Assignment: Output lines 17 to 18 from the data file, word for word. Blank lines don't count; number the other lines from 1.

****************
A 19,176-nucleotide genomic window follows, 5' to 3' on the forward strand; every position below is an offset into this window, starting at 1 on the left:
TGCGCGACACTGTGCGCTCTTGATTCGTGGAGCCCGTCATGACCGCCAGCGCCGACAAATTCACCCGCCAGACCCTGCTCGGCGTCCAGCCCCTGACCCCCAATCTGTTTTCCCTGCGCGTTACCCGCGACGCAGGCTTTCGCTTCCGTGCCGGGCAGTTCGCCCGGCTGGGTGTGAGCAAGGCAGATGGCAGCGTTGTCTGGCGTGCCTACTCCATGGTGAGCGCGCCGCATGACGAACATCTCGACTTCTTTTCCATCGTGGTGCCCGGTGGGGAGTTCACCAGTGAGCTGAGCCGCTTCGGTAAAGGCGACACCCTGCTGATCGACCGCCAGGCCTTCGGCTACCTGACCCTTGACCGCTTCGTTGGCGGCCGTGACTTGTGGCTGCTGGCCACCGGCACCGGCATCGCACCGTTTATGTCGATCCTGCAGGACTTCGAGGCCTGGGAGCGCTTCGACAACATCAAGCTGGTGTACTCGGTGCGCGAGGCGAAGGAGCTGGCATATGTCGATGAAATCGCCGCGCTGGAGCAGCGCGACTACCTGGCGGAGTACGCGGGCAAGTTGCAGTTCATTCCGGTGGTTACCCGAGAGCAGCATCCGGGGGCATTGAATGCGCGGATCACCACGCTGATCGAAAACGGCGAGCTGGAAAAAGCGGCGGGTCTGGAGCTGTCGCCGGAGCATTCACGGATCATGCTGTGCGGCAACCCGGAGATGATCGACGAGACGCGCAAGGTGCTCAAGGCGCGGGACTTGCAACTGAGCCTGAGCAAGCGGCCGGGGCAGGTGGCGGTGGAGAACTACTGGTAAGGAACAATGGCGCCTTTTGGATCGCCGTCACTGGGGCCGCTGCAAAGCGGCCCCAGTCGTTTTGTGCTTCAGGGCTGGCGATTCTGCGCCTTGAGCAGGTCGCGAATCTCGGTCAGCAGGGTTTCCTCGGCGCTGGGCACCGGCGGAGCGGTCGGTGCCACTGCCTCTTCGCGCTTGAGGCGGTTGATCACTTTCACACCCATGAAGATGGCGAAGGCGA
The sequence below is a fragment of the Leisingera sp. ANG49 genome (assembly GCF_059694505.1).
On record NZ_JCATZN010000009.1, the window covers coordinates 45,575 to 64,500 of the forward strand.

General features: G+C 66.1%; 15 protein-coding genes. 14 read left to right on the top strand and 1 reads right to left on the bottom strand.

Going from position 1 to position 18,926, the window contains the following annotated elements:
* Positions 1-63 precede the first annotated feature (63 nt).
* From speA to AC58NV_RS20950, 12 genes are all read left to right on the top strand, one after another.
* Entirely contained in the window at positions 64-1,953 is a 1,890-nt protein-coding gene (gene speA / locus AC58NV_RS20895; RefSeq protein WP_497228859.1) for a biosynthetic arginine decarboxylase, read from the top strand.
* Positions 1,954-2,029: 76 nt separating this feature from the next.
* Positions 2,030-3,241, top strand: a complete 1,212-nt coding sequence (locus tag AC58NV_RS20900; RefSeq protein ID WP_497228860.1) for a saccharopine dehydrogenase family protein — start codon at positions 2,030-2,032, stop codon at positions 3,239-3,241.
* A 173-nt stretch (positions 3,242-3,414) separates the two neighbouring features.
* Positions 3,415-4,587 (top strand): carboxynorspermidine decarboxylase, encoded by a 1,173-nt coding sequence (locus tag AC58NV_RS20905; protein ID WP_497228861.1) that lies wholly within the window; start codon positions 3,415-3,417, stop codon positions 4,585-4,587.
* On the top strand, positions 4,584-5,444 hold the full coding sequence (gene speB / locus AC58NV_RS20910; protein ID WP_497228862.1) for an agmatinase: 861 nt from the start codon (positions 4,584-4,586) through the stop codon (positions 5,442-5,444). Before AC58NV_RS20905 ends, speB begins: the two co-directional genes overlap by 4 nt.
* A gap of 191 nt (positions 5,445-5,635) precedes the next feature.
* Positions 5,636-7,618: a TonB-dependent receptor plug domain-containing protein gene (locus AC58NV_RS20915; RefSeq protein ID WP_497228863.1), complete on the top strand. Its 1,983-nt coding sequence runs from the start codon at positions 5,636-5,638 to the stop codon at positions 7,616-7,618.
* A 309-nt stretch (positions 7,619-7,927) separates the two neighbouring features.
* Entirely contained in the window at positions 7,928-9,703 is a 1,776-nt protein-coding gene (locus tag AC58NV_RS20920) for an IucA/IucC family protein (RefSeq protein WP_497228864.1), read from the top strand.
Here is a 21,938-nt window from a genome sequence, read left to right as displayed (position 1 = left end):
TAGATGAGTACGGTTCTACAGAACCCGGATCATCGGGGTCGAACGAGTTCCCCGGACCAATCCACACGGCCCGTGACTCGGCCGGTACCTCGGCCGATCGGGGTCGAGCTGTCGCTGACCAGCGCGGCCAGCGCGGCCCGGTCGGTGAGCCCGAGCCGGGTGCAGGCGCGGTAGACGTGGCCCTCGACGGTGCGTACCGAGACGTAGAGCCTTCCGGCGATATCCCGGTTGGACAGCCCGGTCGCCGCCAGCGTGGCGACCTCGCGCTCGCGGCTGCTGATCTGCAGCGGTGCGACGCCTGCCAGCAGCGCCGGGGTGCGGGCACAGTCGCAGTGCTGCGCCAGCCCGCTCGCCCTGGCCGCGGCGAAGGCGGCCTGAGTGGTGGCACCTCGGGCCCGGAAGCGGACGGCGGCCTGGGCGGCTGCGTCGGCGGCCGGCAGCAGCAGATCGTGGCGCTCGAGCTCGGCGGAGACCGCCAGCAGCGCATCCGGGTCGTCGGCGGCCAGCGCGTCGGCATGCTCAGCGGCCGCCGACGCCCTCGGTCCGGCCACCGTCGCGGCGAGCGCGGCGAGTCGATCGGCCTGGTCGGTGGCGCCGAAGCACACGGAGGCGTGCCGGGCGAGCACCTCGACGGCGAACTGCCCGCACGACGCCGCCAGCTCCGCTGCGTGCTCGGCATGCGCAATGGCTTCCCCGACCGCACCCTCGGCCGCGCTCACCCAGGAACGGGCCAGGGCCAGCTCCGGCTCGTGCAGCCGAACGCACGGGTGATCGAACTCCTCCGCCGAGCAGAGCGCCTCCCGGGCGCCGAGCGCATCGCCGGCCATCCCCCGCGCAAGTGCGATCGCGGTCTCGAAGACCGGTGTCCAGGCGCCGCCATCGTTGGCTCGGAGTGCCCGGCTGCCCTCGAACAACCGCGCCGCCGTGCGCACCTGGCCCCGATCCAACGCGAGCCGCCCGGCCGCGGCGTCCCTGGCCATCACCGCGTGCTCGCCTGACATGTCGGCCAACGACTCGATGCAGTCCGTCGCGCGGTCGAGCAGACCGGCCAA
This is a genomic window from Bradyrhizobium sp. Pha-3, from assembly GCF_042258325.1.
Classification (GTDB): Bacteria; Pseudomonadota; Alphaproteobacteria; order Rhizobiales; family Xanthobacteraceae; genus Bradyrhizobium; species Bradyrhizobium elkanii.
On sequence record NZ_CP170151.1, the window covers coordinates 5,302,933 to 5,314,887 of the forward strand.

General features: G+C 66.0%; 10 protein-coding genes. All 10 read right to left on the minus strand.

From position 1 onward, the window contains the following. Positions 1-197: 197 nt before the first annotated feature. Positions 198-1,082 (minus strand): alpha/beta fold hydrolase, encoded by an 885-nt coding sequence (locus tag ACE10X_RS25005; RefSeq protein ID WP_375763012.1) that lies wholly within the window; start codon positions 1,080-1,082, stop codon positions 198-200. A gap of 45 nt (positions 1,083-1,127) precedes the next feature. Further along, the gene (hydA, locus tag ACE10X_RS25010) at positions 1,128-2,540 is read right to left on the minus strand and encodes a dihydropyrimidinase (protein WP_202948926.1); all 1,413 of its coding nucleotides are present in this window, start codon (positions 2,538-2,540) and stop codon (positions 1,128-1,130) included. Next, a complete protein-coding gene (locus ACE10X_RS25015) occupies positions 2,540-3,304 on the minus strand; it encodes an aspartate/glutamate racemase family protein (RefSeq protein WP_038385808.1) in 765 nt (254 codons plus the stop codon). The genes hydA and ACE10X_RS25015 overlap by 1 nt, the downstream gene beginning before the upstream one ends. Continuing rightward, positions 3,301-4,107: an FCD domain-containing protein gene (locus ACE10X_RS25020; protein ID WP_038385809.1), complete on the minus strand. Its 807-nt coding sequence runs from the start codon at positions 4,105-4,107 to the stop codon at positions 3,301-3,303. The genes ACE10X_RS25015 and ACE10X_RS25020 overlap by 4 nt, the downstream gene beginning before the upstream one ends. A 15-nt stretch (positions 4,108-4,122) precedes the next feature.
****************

* A 309-nt stretch (positions 7,619-7,927) separates the two neighbouring features.
* Entirely contained in the window at positions 7,928-9,703 is a 1,776-nt protein-coding gene (locus tag AC58NV_RS20920) for an IucA/IucC family protein (RefSeq protein WP_497228864.1), read from the top strand.